The Sderot school system is in a weird situation. Many pupils are simply in Eilat. There has been a dispute in recent days between the municipality and the Education Ministry. Local government wanted to broadcast business as usual and not remove most of the children in the school system from town. The ministry proposed more far-reaching plans. The compromise was sending eleventh and twelfth graders on intensive study retreats so they could catch up to their nationwide peers. The rest of the grades would go on educational breaks outside the town.
But Arcadi Gaydamak came along and shuffled the deck. No one yesterday could estimate how many school children were in Eilat. The chair of the parents' committee guessed 2,000, town hall estimated 300, and the Education Ministry announced that 1,000 students were in Eilat with no educational framework. Sources said the ministry sent inspectors to try and arrange matters, to try and oversee the children and if possible, to bring them back to Sderot.
The rest of the school children, the ones left in town, didn't know exactly what to do. There are about 4,000 children in the town's school system, including 1,000 preschoolers. Hundreds of elementary school children were sent on field trips to Tel Aviv and Beit Govrin. Others decided to stay in school.
The preschoolers showed up as usual, but in middle school and high school, attendance was very low. Children reported being among the very few who came to school. So some of them just went to the daily bus to Eilat Gaydamak provided, and fought for seats. A., one of the mothers, said "All the kids are in Eilat, why shouldn't she go?" Attendance at religious schools was higher.
A few hours after a Qassam landed not far from him on his way to school, Sderot sixth grader Eli Eliav didn't smile much during a class trip to Tel Aviv. About 500 students from five elementary schools visited Rabin Square and the Eretz Israel Museum on an Education Ministry trip before heading back to Sderot.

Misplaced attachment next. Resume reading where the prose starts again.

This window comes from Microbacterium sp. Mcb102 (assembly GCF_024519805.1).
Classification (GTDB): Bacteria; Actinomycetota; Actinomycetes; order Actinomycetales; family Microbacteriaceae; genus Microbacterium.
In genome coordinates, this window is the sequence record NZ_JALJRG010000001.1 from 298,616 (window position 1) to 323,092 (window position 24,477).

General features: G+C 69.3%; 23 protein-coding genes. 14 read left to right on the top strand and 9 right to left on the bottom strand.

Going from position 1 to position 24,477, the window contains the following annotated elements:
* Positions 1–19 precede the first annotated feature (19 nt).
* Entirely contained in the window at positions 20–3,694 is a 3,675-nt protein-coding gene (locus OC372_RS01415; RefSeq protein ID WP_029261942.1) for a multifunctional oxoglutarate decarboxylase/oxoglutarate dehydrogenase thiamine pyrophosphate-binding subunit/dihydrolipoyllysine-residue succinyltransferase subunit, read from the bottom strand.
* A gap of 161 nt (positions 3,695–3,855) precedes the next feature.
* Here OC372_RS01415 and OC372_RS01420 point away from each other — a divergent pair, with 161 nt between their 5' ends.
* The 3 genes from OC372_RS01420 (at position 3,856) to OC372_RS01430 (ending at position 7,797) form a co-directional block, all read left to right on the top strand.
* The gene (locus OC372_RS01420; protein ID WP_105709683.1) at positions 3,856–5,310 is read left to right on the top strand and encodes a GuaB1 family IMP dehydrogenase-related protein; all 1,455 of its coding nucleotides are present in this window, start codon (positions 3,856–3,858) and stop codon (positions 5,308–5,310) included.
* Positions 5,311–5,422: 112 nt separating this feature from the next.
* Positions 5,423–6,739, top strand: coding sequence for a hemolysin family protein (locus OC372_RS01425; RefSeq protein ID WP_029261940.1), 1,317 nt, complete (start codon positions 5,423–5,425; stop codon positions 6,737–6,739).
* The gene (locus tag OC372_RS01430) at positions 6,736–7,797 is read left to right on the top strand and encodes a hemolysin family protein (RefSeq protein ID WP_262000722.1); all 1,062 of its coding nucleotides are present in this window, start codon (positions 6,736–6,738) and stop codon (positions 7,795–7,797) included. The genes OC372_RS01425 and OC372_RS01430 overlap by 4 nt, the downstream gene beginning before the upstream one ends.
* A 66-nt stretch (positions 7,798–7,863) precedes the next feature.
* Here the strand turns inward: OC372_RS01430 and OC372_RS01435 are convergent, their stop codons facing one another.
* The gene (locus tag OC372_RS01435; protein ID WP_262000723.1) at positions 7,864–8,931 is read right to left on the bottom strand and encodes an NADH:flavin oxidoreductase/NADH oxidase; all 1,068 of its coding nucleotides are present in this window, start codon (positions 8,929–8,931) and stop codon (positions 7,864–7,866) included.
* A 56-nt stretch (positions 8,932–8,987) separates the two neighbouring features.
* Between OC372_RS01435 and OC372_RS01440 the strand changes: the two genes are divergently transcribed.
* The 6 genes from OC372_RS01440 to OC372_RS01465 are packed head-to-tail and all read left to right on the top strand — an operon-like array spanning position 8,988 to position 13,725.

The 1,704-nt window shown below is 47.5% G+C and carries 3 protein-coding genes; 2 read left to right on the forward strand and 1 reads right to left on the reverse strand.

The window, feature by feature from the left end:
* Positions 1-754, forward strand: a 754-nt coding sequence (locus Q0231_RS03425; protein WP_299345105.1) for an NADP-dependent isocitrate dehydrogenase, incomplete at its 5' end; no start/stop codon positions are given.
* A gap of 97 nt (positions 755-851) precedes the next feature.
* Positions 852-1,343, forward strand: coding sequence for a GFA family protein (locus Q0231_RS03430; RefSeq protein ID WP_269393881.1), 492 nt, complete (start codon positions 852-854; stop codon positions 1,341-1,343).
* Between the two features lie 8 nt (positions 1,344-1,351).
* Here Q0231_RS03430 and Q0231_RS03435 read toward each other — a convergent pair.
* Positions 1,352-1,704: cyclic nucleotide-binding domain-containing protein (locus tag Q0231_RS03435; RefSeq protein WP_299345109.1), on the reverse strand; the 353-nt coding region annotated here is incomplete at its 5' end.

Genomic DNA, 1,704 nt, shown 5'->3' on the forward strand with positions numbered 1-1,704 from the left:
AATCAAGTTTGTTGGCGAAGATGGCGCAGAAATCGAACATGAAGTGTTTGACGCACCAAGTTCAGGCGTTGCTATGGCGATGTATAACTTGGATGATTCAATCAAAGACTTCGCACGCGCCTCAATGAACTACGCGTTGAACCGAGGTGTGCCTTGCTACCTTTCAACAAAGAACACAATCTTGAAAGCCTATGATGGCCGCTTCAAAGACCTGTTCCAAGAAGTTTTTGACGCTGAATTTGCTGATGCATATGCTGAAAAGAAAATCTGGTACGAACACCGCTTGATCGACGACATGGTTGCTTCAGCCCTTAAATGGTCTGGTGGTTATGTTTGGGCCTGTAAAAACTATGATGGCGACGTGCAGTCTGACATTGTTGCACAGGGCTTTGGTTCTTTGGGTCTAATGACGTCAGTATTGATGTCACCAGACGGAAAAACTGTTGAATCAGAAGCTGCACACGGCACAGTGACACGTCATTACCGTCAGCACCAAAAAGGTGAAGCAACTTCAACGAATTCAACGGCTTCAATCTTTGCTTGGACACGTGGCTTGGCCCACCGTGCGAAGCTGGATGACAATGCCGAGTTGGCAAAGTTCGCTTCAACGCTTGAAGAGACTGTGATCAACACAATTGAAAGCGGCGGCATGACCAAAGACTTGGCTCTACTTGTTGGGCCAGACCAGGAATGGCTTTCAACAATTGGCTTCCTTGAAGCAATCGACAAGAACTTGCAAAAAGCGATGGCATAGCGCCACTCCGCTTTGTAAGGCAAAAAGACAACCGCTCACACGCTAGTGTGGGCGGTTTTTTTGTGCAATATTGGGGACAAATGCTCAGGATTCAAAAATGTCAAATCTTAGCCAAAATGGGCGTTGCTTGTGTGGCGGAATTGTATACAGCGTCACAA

Eliav said two rockets have landed near him before, but yesterday's was the closest. "I saw the rocket in the air. Everyone tried to crowd into the bus stop." Eliav didn't want to return to Sderot. "If I could, I would leave town. How much more scared can I get of a Qassam falling on me?"
Many other kids on the trip also didn't want to go back to Sderot. One said, "We can't learn much in school because there are alerts all the time. The scariest is on the way to and from school because you always think: what if you can't find a place to hide?"
Others felt they should return to town. Sixth grader Moshe Abergil said, "My family is there. It is my home." But Sderot religious school principal Dina Hadad said only the worst-off families have stayed in town. "The parents are afraid to leave town because their salaries might be docked or they could get fired. Only those afraid of their employers' response are still in town, or the ones not connected to those organizing the Gaydamak buses."
A central cause of the disorder is the lack of defenses for the schools. The Home Front Command has reinforced some parts of the schools, and only about one-third of classrooms are reinforced. Angry parents petitioned the High Court of Justice to require the state to explain why all classrooms shouldn't be reinforced.
One reason for getting children out of town was to ensure that those remaining would all be attending reinforced classrooms. During a meeting in Jerusalem yesterday, Olmert ordered all classrooms through sixth grade be reinforced.
Home Front Command sources said this will require budgets and that it will take a week to estimate the cost and scope of reinforcement needed, as well as a preliminary estimate that the project would take three months to implement. Yesterday the Education Ministry said the high school students' retreats are slated to begin Tuesday in Be'er Sheva, while younger classes will be taken on field trips only in the Negev region.
Hadad, 80 percent of whose classrooms are reinforced, says the recent escalation has led to an increase in school violence and falling behind the curriculum. She says responsibility for the children in case a Qassam falls keeps her awake at night. "We haven't taken them outside for recess in three weeks. The school is a pressure cooker and no one knows when it will blow up. At the end of the day, I hurry the kids onto buses, and say 'thank heavens' the day is over. And then I start worrying about tomorrow."
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